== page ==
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Zachary Joseph


Being an actor is hard work. They have to manage themselves and perform upwards before many people after memorizing a script that grows with the role’s importance. Actors do all of this while competing with other actors for roles in the first place. Many aspire to play the lead in major movies or perform in grand plays on Broadway, and they are all competing with each other for a spot that one person can only hold. But they cannot even compete, much less audition, without a proper resume, especially a headshot.

An actor’s headshot is their identity. It is the first thing on their resume when hiring managers or agencies view their applications. They will see it as the face of their social media profile. The headshot is the face of an actor’s career, and getting one right is essential to succeed.

Making a headshot is more challenging than posting a picture of oneself posting it online. A lot of work and thought goes into making a headshot. Some people think they can post a yearbook or graduation photo and do editing to make their headshot. Why put effort into making a new one if they have a perfectly good one? Any actor who thinks that will struggle in this field.

Firstly, a headshot should reflect the actor's current appearance in the field. Imagine an agency accepts an actor’s headshot, and when the actor shows up, they look ten years older. They will likely turn the actor away right then and there as the actor falsely advertises themselves as younger than they are. 

A bigger concern about using a preexisting photo or a lazily taken one is the impression it leaves. Remember that actors compete with many fellow members of their craft for roles. Therefore, if an actor cannot create a presentable portrait of themselves, it will leave a bad impression on those who see it. After all, if a person cannot be bothered to put effort and care into how they present themselves, it is reasonable to assume they will not perform adequately in the role they want.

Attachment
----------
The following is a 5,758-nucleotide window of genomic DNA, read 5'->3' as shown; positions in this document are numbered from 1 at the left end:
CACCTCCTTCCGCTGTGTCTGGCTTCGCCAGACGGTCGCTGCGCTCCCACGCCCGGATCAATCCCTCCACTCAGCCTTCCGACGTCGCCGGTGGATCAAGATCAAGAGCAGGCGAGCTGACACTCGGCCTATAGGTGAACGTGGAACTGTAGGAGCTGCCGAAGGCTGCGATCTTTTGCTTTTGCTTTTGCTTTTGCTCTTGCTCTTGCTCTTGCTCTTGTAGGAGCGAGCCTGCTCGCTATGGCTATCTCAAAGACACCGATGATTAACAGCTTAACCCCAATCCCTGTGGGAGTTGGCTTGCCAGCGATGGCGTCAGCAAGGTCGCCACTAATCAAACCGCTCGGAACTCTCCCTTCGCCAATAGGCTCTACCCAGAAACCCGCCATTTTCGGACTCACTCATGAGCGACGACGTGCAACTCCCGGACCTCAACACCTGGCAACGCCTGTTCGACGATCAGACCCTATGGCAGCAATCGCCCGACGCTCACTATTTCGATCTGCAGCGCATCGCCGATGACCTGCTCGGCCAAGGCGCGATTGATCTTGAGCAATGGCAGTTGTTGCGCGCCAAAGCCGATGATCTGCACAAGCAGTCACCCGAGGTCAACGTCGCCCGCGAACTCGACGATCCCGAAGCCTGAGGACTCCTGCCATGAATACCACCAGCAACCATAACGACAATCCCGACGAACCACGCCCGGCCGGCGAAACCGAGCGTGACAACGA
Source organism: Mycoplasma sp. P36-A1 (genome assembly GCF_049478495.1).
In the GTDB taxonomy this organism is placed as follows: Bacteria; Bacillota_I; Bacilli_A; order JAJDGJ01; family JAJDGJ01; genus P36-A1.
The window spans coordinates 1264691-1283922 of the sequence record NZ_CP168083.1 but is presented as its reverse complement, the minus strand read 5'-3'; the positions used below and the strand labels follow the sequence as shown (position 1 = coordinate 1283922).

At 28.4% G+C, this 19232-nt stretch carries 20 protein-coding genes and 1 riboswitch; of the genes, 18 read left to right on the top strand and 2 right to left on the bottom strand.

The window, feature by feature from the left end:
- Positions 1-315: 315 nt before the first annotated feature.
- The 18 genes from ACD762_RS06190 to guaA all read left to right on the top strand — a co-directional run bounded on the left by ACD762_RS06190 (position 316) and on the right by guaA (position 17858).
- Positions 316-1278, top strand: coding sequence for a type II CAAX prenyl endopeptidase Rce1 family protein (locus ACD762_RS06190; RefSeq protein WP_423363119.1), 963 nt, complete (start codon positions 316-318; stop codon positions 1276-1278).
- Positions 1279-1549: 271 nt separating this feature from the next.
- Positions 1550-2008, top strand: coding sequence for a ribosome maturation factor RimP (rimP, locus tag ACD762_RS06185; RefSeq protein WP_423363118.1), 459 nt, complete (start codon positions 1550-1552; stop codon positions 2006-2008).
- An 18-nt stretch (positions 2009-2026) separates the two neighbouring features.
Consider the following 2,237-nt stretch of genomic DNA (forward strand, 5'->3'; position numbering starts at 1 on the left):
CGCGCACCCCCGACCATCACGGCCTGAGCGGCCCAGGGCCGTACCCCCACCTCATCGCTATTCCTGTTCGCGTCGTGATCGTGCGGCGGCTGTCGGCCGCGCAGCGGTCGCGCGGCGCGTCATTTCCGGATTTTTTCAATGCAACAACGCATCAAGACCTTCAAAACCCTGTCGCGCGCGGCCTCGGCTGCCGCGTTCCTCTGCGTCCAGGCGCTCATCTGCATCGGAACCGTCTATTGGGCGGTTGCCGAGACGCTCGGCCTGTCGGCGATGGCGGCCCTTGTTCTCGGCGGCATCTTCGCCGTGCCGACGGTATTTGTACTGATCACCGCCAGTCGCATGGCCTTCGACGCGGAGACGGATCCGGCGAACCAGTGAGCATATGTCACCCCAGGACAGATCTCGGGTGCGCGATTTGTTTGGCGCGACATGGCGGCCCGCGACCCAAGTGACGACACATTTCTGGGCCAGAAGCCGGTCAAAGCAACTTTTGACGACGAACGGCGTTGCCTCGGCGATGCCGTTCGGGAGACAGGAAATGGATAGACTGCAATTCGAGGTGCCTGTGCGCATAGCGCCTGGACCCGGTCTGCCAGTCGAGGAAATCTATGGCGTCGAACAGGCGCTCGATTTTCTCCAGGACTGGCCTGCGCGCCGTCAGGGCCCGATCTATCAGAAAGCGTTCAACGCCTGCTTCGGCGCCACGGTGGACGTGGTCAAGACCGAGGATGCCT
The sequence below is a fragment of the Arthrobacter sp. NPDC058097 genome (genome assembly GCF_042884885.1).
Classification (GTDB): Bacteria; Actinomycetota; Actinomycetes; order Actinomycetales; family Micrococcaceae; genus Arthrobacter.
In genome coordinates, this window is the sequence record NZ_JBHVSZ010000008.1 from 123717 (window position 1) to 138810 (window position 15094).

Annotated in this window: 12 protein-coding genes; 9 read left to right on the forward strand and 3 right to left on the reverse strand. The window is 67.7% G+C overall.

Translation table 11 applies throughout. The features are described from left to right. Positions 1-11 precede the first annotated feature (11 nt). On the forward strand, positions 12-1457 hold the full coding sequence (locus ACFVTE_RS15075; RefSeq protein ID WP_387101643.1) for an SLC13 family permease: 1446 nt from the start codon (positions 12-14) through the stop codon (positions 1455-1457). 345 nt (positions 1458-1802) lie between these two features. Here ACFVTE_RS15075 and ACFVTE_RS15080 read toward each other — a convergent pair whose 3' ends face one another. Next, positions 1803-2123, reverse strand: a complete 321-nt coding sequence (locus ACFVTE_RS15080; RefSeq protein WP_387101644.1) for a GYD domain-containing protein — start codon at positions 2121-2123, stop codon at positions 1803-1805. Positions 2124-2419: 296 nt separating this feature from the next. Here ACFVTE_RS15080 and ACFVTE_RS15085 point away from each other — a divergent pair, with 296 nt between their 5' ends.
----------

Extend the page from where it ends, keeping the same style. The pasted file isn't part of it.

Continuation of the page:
Conversely, a properly taken headshot can make an actor look presentable and desirable for a role. It shows a good amount of what they look like and that they can take care of their appearance, which is important for appearing in film and theater. A good headshot also proves an actor is confident and competent enough to take on a role, as they conform to the standards set by the industry. Finally, a good headshot tells casting directors that the actor can follow instructions and adapt to the roles. This concept is important because it would only be a worthwhile investment for a casting manager to hire an actor if they follow instructions. 

One important part of the process is how much the actor should have the photo cropped. It is tempting to show one’s entire body to give those actors who want to hire them a better look at their looks, but the industry has specific standards for how to crop the photo. These standards are 8 X 10 size, generally in color, and taken vertically and tightly from the shoulders.

The reason for this is quite simple; it focuses on the character of the actor and their face, which is their most marketable aspect. This way, the actor’s brand takes center stage and makes it easier for the agency, casting director, or whoever is hiring the actor to know if they fit their intended brand. 

However, the reason for the 8X10 size has less to do with actors and more with the way prints work. In general, most printing companies use paper sized 8X10. In other words, it will become a hassle for the casting director if the actor uses a different photo size. Several actors in the industry have their resumes on the back of their headshots. If the headshot did not match the size of the paper, it would be hard to look at and unwieldy, especially if this size is much larger than 8X10. Remember that casting directors likely have a lot of candidates to sift through, actors to manage, and other duties to handle. If an actor makes something inconvenient for them, chances are the casting director will throw their resume in the trash and be done with them. The casting director can throw all of an actor’s hopes and dreams away if they do not like the photo size, which is as ridiculous as it is sad. 

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